AT&T Mobility since its T-Mobile merger was shot down is attempting smaller spectrum acquisition deals like the one they had with Qualcomm that was approved. Despite AT&T losing some AWS spectrum to T-Mobile as part of the breakup agreement they gained some licenses to 700 MHz airwaves from Qualcomm and now want more from 700 MHz LLC even if threatens any future hope of 4G LTE Interoperability (700 MHz Interoperability 12-69). To submit non-docketed comments/pleadings or confidential pleadings to the FCC regarding this application groups or individuals participating must have registered with the FCC to participate in Universal Licensing System proceedings. Once logged in a pleading for ULS File Number 0005262760 which is the file number associated with this application can be submitted. Petitions to Deny this application are due by July 25th, 2012 with Oppositions due August 6th, 2012 and Replies due August 13th, 2012. I have already participated in this proceeding myself submitting my concerns stating why the deal should either be conditionally approved or denied. As it is much smaller than AT&T T-Mobile merger and is purely a spectrum swap there are less competitive concerns than there were for that proposed merger but some concerns do exist that need addressing.
As noted above the transaction(s) at issue here could further derail or threaten any future hope for 4G LTE device carrier interoperability among carriers offering 4G LTE services and as such the FCC should carefully review and evaluate all the evidence submitted for or against the transaction(s) at issue here. The FCC as I will explain in an upcoming article should implement and enforce 700 MHz interoperability rules which will benefit smaller carriers and foster greater competition. This is because the Big 2 carriers AT&T and Verizon have benefited from a non interoperable wireless market even making devices on their own networks incompatible with each other’s network. So not only are devices on AT&T’s network incompatible with those pof smaller carriers including Sprint Nextel, T-Mobile USA, MetroPCS, Leap Wireless (Cricket), U.S. Cellular, C-Spire (Cellular South) etc but devices on AT&T’s network are also incompatible with those on Verizon’s network and vice versa.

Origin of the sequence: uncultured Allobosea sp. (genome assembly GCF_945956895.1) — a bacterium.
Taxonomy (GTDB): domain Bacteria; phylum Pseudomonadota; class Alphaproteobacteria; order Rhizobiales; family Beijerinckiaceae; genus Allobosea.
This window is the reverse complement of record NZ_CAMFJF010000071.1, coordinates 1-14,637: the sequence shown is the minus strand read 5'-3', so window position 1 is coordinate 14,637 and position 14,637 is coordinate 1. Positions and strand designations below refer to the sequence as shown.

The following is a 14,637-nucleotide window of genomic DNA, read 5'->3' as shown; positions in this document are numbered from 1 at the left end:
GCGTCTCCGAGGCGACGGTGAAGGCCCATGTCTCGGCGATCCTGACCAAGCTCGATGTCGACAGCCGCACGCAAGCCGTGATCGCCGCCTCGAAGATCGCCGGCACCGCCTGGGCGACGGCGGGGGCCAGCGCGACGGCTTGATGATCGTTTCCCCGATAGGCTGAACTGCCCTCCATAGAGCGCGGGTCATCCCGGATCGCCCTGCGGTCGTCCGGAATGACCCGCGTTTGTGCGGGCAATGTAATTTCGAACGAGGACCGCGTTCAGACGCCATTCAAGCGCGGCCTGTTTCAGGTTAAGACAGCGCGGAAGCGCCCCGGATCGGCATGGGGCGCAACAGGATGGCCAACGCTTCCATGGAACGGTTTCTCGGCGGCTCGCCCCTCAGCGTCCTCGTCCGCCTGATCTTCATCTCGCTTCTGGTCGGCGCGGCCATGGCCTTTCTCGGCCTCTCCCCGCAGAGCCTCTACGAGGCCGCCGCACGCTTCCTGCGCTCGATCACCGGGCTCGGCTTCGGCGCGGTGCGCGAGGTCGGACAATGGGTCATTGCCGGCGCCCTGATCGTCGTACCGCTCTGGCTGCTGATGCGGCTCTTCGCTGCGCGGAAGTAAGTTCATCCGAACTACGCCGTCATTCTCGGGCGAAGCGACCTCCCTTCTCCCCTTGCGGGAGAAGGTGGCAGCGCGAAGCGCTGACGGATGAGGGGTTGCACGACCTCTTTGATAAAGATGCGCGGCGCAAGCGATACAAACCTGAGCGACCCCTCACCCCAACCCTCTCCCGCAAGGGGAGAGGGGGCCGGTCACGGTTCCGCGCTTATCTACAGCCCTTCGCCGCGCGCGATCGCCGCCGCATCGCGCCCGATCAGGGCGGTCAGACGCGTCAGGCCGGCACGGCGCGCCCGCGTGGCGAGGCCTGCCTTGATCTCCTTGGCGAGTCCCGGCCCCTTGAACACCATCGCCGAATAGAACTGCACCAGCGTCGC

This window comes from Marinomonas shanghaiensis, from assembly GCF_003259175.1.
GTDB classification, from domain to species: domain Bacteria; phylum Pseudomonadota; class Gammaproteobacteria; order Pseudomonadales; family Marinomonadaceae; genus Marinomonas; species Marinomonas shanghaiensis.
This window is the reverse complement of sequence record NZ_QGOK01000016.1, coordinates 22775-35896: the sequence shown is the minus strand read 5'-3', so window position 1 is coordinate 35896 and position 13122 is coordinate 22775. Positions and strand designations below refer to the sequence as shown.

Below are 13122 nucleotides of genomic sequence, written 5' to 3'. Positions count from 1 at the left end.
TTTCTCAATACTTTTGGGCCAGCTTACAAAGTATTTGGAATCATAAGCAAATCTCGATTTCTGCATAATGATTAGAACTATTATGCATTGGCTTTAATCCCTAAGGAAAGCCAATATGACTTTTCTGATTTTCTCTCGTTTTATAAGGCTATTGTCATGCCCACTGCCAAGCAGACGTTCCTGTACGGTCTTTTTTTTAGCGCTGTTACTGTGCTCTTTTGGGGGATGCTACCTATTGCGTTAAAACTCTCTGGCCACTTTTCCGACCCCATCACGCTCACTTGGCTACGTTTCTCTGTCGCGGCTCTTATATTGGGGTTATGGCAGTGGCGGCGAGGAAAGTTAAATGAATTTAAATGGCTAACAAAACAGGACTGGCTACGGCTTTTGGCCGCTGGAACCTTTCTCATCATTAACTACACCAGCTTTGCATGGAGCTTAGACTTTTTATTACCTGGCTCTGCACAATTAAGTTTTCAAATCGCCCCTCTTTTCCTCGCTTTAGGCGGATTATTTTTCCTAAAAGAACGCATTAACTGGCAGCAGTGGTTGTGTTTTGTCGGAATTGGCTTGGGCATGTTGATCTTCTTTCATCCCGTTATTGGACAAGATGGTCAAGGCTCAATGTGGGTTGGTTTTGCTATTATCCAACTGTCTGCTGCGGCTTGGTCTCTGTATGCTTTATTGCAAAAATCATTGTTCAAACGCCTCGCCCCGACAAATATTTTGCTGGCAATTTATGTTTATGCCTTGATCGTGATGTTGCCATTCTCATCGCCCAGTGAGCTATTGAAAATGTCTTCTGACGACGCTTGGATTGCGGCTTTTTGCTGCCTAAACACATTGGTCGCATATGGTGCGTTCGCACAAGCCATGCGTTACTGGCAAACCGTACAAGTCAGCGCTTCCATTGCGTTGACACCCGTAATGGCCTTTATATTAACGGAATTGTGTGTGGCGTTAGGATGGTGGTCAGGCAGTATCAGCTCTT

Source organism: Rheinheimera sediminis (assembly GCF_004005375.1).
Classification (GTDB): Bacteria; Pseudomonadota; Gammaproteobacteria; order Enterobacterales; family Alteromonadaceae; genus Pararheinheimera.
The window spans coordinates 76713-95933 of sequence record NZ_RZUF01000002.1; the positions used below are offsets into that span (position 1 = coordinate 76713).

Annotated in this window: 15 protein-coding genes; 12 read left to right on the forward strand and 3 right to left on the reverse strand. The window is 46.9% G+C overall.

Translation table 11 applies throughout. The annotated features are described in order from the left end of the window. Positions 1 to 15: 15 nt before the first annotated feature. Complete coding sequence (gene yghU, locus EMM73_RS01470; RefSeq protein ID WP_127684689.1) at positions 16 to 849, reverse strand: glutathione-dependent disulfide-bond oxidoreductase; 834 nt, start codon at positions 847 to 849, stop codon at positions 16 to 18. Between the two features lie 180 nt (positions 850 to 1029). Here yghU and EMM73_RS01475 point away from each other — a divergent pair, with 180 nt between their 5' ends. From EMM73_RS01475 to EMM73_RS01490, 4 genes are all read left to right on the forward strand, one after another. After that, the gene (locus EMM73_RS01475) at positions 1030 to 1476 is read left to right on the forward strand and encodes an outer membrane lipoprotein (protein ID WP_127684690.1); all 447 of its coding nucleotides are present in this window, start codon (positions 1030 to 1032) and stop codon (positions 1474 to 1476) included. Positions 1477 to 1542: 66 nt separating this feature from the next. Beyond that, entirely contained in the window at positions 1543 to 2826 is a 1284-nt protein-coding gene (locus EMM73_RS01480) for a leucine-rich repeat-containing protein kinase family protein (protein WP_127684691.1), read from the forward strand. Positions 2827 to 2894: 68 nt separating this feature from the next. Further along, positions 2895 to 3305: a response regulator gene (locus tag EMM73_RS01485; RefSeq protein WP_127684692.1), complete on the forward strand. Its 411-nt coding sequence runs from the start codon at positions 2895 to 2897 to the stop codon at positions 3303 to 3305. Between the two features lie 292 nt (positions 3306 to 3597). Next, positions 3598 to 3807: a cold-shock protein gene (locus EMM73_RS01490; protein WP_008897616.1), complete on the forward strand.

In 1984 AT&T in exchange for government permission to enter the computer equipment business agreed to a breakup of its subsidiaries into several Regional Baby Bells. The breakup was very beneficial for consumers and resulted in greater competition. Unfortunately, in the 2000s AT&T Corp., as it came to be known was allowed to re-merge with two of the original Baby Bells from the Ma Bell System: SBC Communications and later Bell South. Another Baby Bell MCI eventually become part of Verizon Communications which is a co-owner of Verizon Wireless.
What some people don’t know is in 1968 the FCC ruled that wire-line telephones had to be made compatible with any telephone company. The Carterfone decision as it was called paved the way for the innovation of the fax machine and allowed innovation in the phone equipment business that the AT&T monopoly otherwise sought to curtail. Today the wireless market for cellular phones and tablets looks a lot unfortunately like the phone equipment market pre Carterfone with wireless carriers allowed to dictate which handsets work with which carriers. It is imperative that this be resolved eventually for the benefit of the consumer.
Right now the Federal Communications Commission is accepting comments on a proceeding regarding interoperability rules for carriers with 700 MHz of wireless spectrum (12-69). They also have an open proceeding on Advanced Wireless Services (AWS) rules for holders of AWS spectrum (12-70). I would encourage anyone who has not had a chance to comment on these proposals to file comments as soon as possible in support of interoperability requirements for carriers using both 700 MHz and AWS spectrum. Furthermore, anyone wanting to contribute their opinion(s) on such rules are certainly welcome in doing so and public input is certainly a good thing. Otherwise the corporations against interoperability and any rules benefiting the public’s interest would be the only ones to speak out. We need to show their is support for pro consumer policies like these that also benefit smaller wireless companies and are thus pro competitive. AT&T Mobility and Verizon Wireless might not like these rules but the proposed rules benefit smaller companies and consumers a like.
I have already commented myself in these proceedings and mentioned having an open equipment market for cellular phones and tablets that can work with the carrier of the individual’s choice and would encourage others to do so as well. Please note that the FCC’s next Open Commission meeting is on Friday April 27th at which time they will vote on some proposed rules in proceedings related to standardized and enhanced disclosure pertaining to broadcaster’s public interest obligations (00-168) that while still open the commenting period for rules has passed, and on a few other proceedings related to USF contributions etc.